Henry’s quote comes from a speech he gave at the 1788 Virginia convention, which was called to ratify the U.S. Constitution. Henry’s insights into the abusive nature of a strong Federalist government is prescient and McMaken drives the point home.
“If we admit this consolidated government, it will be because we like a great splendid one. Some way or other we must be a great and mighty empire; we must have an army, a navy, and a number of things: When the American spirit was in its youth, the language of America was different: Liberty, Sir, was then the primary object…But now, Sir, the American spirit, assisted by the ropes and chains of consolidation, is about to convert this country to a powerful and mighty empire.”
And quite an empire it has become. Today, as Americans, half our incomes are taxed away to that consolidated government; we send our sons to die toppling dictators armed and financed by those same taxes; we bleat like sheep for protection from each other and every foreign bogeyman near and far, and we call it liberty!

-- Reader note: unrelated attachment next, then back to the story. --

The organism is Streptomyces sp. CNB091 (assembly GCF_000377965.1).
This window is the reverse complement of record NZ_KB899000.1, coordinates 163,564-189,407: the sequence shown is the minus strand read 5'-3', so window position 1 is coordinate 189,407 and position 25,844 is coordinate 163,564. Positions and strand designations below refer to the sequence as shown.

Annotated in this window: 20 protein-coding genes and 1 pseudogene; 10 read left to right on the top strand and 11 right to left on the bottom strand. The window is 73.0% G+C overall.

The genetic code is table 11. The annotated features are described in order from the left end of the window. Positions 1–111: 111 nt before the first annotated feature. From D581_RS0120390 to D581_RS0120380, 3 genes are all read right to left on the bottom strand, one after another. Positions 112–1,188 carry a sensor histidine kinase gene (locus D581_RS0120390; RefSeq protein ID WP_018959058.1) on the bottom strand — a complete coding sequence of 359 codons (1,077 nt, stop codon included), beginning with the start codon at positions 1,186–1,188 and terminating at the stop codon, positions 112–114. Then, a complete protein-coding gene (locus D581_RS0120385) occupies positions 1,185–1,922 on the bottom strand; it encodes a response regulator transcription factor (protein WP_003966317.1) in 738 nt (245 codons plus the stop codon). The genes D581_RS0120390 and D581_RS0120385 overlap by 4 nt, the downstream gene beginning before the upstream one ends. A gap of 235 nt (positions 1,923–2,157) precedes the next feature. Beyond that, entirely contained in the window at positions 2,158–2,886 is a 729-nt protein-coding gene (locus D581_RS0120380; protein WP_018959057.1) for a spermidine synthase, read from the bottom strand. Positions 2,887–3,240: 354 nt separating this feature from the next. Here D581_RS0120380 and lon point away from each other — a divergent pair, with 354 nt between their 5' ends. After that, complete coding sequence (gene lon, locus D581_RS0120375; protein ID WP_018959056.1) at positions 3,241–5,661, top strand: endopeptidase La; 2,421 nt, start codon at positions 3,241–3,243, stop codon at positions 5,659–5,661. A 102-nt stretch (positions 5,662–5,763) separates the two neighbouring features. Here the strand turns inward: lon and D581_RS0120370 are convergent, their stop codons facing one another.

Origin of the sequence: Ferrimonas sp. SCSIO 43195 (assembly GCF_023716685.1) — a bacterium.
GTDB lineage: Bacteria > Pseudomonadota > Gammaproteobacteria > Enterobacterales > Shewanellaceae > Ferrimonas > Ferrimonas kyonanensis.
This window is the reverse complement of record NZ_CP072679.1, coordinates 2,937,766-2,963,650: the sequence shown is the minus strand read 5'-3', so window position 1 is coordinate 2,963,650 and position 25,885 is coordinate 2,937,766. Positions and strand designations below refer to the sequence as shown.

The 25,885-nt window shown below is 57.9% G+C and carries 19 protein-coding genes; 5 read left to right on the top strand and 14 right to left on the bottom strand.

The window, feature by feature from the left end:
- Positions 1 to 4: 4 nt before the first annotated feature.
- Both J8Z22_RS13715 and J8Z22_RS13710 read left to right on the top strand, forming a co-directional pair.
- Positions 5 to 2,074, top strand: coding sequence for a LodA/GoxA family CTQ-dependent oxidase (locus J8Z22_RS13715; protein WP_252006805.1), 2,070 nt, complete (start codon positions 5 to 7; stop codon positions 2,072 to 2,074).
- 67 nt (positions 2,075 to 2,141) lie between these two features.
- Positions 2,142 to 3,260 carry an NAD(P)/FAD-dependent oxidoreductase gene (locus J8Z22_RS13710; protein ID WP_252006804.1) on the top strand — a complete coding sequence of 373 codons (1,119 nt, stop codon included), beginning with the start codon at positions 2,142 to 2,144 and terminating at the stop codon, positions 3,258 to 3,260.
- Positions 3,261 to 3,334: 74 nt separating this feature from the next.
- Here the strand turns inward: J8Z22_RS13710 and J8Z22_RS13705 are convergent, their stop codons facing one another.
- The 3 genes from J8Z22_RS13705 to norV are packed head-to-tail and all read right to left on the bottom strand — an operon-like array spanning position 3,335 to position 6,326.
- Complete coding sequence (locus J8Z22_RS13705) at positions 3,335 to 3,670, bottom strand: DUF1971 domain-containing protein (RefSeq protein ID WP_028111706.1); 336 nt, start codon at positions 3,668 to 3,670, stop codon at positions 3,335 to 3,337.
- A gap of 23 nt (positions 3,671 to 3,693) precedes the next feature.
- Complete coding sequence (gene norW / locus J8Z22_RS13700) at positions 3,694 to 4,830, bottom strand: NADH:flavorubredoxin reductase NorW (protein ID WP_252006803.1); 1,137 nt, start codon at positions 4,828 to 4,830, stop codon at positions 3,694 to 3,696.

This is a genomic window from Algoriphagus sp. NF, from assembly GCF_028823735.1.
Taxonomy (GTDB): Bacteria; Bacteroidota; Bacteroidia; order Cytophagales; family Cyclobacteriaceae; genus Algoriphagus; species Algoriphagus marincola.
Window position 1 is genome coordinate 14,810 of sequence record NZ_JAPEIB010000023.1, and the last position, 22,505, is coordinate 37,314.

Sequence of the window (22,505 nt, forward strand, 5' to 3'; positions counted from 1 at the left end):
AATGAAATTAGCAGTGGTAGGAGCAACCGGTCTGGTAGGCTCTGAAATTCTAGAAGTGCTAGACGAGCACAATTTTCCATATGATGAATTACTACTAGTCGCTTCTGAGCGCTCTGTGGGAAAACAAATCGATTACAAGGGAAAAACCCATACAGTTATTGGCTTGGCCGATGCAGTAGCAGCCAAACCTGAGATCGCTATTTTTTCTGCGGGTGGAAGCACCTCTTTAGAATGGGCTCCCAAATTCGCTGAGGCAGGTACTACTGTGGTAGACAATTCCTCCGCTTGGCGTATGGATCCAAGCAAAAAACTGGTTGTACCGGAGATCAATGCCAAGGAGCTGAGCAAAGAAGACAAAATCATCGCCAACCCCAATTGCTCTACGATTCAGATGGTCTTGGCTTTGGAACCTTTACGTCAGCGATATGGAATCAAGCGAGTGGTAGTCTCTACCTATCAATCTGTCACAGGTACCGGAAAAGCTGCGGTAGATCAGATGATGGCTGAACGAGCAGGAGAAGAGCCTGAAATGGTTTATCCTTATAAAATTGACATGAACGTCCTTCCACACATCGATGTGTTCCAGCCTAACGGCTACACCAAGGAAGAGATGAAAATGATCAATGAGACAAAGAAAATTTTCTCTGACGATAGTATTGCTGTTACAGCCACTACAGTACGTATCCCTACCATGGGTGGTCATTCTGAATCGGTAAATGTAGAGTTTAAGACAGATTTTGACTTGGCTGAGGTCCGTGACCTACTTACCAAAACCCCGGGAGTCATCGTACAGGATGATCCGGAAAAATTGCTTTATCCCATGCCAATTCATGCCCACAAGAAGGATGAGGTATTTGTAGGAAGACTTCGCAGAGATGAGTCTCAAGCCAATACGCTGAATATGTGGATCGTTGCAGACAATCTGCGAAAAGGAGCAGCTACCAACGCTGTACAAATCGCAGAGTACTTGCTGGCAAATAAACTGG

And for most Americans today, Patrick Henry is no doubt seen as a hopeless romantic, an impractical partisan of an imperfect ideology. He should have compromised and joined the Convention, we are told. His vision for America is in the dustbin of history. A fine man for a revolution perhaps, but of little use for our civilized government of today. Such are the rationalizations we now must resort to.
Patrick Henry may have failed to prevent the destruction of the free states of 18th century America, but he speaks to us across the centuries. Henry provides us with an eloquent example of those men of principle who put liberty first and were not afraid to fight for it. Today, as we beg for scraps at government’s table, perhaps we could learn a little something about courage and liberty from Mr. Henry.